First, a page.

This live feed of oil belching into the Gulf is currently one of the most “popular” on the Web.
I can see why. It has the horrible fascination of obscenity — a kind of never-ending money shot. The relentless, black, viscous gush into the Virgin-Mary blue of the floodlit water makes for an almost perfect visual metaphor of evil:
Yes, I am aware that ‘evil’ is a religious term. How can a proud agnostic use such a word? I trust my guts. As I look at this, I am sickened. The feeling starts in my throat, travels down to the pit of my stomach, then makes its way up again into my throat, leaving me with such a deep disgust that I feel dirty, degraded.
I think this visceral reaction is simply a human response to evil. You don’t need religious, satanic formulations to recognize evil when you stare it in the face. If you doubt that evil, the NYT today reported on an internal BP document which makes it clear that though there was a better way to secure the mile-deep well, BP chose a riskier and less effective way as “the best economic case.” In the name of the Father Profit, that is.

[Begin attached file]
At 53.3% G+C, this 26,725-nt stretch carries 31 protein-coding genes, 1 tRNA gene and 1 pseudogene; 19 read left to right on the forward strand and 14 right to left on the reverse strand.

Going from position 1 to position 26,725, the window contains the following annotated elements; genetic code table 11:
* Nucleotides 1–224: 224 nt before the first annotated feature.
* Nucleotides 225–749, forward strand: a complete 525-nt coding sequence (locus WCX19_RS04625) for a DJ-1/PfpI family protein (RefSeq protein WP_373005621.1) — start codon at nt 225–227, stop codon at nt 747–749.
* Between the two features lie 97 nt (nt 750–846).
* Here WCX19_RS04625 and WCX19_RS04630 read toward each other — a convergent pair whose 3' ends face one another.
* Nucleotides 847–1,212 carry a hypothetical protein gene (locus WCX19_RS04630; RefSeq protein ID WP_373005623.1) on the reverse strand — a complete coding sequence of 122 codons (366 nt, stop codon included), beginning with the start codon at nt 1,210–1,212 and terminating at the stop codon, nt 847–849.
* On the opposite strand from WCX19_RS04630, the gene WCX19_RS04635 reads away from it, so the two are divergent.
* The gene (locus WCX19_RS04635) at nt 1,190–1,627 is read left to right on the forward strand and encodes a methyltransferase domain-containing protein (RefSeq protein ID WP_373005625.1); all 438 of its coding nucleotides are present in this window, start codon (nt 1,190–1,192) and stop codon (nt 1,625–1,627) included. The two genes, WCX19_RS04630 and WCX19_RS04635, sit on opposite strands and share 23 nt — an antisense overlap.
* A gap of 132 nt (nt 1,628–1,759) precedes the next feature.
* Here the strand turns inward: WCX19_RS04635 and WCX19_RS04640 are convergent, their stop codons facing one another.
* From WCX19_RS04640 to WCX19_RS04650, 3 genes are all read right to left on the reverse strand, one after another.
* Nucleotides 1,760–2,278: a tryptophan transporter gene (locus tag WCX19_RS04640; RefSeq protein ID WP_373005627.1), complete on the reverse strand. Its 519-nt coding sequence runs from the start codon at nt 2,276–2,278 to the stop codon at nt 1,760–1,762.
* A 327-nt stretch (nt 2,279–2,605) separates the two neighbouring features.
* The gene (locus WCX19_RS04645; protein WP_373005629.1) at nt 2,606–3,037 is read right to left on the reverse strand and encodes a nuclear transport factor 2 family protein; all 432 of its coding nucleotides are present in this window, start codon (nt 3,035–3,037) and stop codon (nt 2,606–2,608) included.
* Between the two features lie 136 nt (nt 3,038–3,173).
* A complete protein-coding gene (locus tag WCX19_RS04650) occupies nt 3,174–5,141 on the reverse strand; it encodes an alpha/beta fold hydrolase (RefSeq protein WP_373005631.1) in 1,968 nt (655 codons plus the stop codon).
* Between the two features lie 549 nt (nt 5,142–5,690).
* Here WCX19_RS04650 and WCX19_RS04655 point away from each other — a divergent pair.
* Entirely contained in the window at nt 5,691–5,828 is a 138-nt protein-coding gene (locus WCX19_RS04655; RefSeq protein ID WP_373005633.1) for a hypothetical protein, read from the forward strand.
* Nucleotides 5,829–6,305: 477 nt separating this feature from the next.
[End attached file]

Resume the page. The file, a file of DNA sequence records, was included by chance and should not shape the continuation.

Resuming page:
But then I may be wrong. Perhaps the popularity of this feed is simply due to the desperate hope to see it stop. Or to the fascination with the pornography of oil-drilling language — “junk shots” and “top kills.” Or to the gruesome obsession with disaster, as with the endless replaying of the space shuttle Challenger explosion in 1986. Then the pretty patterns were white on sky blue; now they’re black on water blue. Either way, they’re obscene.